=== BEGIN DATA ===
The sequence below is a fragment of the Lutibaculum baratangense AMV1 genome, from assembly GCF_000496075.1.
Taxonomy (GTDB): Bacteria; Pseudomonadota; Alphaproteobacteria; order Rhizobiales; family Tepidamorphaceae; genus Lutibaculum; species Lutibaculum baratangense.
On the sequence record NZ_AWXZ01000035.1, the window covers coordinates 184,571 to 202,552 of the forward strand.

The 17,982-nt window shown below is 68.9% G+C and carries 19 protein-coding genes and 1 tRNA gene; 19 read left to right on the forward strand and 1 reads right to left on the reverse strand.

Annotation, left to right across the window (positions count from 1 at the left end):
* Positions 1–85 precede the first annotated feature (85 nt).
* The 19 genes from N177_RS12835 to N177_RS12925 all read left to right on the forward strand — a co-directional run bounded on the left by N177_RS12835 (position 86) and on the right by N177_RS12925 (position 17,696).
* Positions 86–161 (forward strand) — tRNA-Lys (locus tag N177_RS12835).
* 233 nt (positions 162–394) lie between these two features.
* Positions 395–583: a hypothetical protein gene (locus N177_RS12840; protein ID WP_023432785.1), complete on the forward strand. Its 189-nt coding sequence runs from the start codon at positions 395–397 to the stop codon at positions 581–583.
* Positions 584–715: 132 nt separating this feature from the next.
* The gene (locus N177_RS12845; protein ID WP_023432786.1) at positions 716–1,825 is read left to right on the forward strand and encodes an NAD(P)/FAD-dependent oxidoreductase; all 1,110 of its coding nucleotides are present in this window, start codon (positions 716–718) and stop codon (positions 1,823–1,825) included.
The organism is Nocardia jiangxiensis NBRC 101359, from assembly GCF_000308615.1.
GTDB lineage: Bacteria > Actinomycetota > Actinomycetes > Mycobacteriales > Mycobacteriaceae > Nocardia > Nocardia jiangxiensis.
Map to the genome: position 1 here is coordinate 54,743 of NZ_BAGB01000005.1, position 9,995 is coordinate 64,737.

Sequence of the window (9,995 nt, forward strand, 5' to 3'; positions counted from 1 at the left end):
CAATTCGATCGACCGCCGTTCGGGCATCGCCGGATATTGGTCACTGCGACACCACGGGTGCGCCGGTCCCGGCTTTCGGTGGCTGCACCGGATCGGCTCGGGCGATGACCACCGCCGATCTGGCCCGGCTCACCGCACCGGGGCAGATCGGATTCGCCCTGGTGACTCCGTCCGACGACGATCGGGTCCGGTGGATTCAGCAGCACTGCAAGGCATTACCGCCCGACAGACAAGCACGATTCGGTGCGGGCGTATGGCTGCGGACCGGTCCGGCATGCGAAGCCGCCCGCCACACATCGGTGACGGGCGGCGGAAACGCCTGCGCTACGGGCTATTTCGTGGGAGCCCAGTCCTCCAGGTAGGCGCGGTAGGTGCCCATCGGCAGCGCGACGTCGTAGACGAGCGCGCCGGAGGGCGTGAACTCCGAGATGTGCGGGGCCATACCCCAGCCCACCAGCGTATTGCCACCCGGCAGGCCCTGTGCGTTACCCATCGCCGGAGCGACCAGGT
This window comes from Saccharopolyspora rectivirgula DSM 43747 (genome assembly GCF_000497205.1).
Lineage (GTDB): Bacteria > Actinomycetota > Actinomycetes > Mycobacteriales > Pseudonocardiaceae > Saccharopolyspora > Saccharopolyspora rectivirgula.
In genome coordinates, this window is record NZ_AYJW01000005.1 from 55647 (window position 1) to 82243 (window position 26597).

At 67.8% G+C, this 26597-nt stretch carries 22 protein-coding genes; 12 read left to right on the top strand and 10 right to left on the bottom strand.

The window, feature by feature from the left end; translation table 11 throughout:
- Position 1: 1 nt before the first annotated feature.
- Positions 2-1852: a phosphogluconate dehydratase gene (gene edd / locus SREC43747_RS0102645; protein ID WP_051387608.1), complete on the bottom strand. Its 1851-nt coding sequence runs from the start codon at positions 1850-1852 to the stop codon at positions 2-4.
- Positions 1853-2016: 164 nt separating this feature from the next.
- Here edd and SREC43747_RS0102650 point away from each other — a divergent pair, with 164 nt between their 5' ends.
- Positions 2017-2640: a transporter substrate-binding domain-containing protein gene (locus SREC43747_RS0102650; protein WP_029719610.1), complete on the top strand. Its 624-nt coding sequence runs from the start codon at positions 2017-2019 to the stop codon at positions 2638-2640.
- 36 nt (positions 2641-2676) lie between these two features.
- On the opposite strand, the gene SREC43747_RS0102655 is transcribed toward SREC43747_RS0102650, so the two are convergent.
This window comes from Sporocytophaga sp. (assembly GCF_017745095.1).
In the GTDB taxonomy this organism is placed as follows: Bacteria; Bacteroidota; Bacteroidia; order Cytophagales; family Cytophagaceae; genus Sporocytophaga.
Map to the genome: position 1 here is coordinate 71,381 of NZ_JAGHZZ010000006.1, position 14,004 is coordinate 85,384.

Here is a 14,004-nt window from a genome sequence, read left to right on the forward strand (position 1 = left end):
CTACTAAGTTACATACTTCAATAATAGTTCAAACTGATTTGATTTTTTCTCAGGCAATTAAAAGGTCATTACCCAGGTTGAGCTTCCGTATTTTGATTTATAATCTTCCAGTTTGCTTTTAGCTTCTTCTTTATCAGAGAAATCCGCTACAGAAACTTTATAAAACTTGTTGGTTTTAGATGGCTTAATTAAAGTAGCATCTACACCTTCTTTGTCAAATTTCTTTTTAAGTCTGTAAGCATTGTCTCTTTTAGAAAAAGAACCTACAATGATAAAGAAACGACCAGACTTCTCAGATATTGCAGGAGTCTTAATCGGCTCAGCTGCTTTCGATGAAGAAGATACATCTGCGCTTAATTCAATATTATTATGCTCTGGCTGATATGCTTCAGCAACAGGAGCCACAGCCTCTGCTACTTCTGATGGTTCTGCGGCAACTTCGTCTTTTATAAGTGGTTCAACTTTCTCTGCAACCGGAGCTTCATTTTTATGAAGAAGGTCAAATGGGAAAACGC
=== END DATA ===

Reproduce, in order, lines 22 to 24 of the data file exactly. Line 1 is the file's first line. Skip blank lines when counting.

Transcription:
The window, feature by feature from the left end; translation table 11 throughout:
- Position 1: 1 nt before the first annotated feature.
- Positions 2-1852: a phosphogluconate dehydratase gene (gene edd / locus SREC43747_RS0102645; protein ID WP_051387608.1), complete on the bottom strand. Its 1851-nt coding sequence runs from the start codon at positions 1850-1852 to the stop codon at positions 2-4.